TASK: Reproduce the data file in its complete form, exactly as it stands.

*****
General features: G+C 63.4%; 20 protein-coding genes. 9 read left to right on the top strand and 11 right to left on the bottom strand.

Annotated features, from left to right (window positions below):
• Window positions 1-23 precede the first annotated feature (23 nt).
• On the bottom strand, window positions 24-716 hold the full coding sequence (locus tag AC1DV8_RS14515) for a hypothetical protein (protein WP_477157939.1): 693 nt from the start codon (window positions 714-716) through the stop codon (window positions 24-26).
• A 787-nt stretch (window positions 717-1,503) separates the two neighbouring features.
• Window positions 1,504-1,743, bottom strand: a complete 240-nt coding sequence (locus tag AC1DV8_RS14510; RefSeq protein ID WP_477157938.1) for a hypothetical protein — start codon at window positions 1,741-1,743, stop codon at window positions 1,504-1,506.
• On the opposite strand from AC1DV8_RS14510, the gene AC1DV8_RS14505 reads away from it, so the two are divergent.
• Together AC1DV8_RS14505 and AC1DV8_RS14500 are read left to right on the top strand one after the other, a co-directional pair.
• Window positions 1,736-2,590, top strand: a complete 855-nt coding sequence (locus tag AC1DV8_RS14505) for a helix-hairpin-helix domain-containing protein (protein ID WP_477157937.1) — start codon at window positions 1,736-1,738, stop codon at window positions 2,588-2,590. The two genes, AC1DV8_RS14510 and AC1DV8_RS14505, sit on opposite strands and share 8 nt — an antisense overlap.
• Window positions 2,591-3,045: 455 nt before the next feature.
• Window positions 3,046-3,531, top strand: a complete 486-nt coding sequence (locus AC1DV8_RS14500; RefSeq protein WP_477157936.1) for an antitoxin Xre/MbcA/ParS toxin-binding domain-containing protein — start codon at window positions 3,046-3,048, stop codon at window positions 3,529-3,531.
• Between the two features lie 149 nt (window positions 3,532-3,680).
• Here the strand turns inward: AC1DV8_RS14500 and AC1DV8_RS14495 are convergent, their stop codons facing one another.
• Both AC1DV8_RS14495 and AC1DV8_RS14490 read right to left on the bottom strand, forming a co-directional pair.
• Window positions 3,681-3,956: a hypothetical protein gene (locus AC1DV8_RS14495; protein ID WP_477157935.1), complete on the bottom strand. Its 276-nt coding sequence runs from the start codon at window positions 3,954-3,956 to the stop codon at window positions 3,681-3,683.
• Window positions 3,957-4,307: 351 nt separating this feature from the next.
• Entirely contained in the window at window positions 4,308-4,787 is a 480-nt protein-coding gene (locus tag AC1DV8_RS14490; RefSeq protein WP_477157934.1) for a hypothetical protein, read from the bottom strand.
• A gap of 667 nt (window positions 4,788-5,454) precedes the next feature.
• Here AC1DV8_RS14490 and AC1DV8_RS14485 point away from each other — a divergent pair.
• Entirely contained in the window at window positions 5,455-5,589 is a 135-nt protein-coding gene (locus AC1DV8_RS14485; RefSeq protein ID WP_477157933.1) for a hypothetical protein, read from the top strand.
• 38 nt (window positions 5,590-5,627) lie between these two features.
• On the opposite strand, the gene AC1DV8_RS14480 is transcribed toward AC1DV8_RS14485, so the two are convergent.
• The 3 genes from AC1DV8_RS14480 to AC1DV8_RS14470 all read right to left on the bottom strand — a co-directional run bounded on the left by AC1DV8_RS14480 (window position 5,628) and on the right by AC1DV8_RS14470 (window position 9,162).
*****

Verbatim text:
General features: G+C 63.4%; 20 protein-coding genes. 9 read left to right on the top strand and 11 right to left on the bottom strand.

Annotated features, from left to right (window positions below):
• Window positions 1-23 precede the first annotated feature (23 nt).
• On the bottom strand, window positions 24-716 hold the full coding sequence (locus tag AC1DV8_RS14515) for a hypothetical protein (protein WP_477157939.1): 693 nt from the start codon (window positions 714-716) through the stop codon (window positions 24-26).
• A 787-nt stretch (window positions 717-1,503) separates the two neighbouring features.
• Window positions 1,504-1,743, bottom strand: a complete 240-nt coding sequence (locus tag AC1DV8_RS14510; RefSeq protein ID WP_477157938.1) for a hypothetical protein — start codon at window positions 1,741-1,743, stop codon at window positions 1,504-1,506.
• On the opposite strand from AC1DV8_RS14510, the gene AC1DV8_RS14505 reads away from it, so the two are divergent.
• Together AC1DV8_RS14505 and AC1DV8_RS14500 are read left to right on the top strand one after the other, a co-directional pair.
• Window positions 1,736-2,590, top strand: a complete 855-nt coding sequence (locus tag AC1DV8_RS14505) for a helix-hairpin-helix domain-containing protein (protein ID WP_477157937.1) — start codon at window positions 1,736-1,738, stop codon at window positions 2,588-2,590. The two genes, AC1DV8_RS14510 and AC1DV8_RS14505, sit on opposite strands and share 8 nt — an antisense overlap.
• Window positions 2,591-3,045: 455 nt before the next feature.
• Window positions 3,046-3,531, top strand: a complete 486-nt coding sequence (locus AC1DV8_RS14500; RefSeq protein WP_477157936.1) for an antitoxin Xre/MbcA/ParS toxin-binding domain-containing protein — start codon at window positions 3,046-3,048, stop codon at window positions 3,529-3,531.
• Between the two features lie 149 nt (window positions 3,532-3,680).
• Here the strand turns inward: AC1DV8_RS14500 and AC1DV8_RS14495 are convergent, their stop codons facing one another.
• Both AC1DV8_RS14495 and AC1DV8_RS14490 read right to left on the bottom strand, forming a co-directional pair.
• Window positions 3,681-3,956: a hypothetical protein gene (locus AC1DV8_RS14495; protein ID WP_477157935.1), complete on the bottom strand. Its 276-nt coding sequence runs from the start codon at window positions 3,954-3,956 to the stop codon at window positions 3,681-3,683.
• Window positions 3,957-4,307: 351 nt separating this feature from the next.
• Entirely contained in the window at window positions 4,308-4,787 is a 480-nt protein-coding gene (locus tag AC1DV8_RS14490; RefSeq protein WP_477157934.1) for a hypothetical protein, read from the bottom strand.
• A gap of 667 nt (window positions 4,788-5,454) precedes the next feature.
• Here AC1DV8_RS14490 and AC1DV8_RS14485 point away from each other — a divergent pair.
• Entirely contained in the window at window positions 5,455-5,589 is a 135-nt protein-coding gene (locus AC1DV8_RS14485; RefSeq protein ID WP_477157933.1) for a hypothetical protein, read from the top strand.
• 38 nt (window positions 5,590-5,627) lie between these two features.
• On the opposite strand, the gene AC1DV8_RS14480 is transcribed toward AC1DV8_RS14485, so the two are convergent.
• The 3 genes from AC1DV8_RS14480 to AC1DV8_RS14470 all read right to left on the bottom strand — a co-directional run bounded on the left by AC1DV8_RS14480 (window position 5,628) and on the right by AC1DV8_RS14470 (window position 9,162).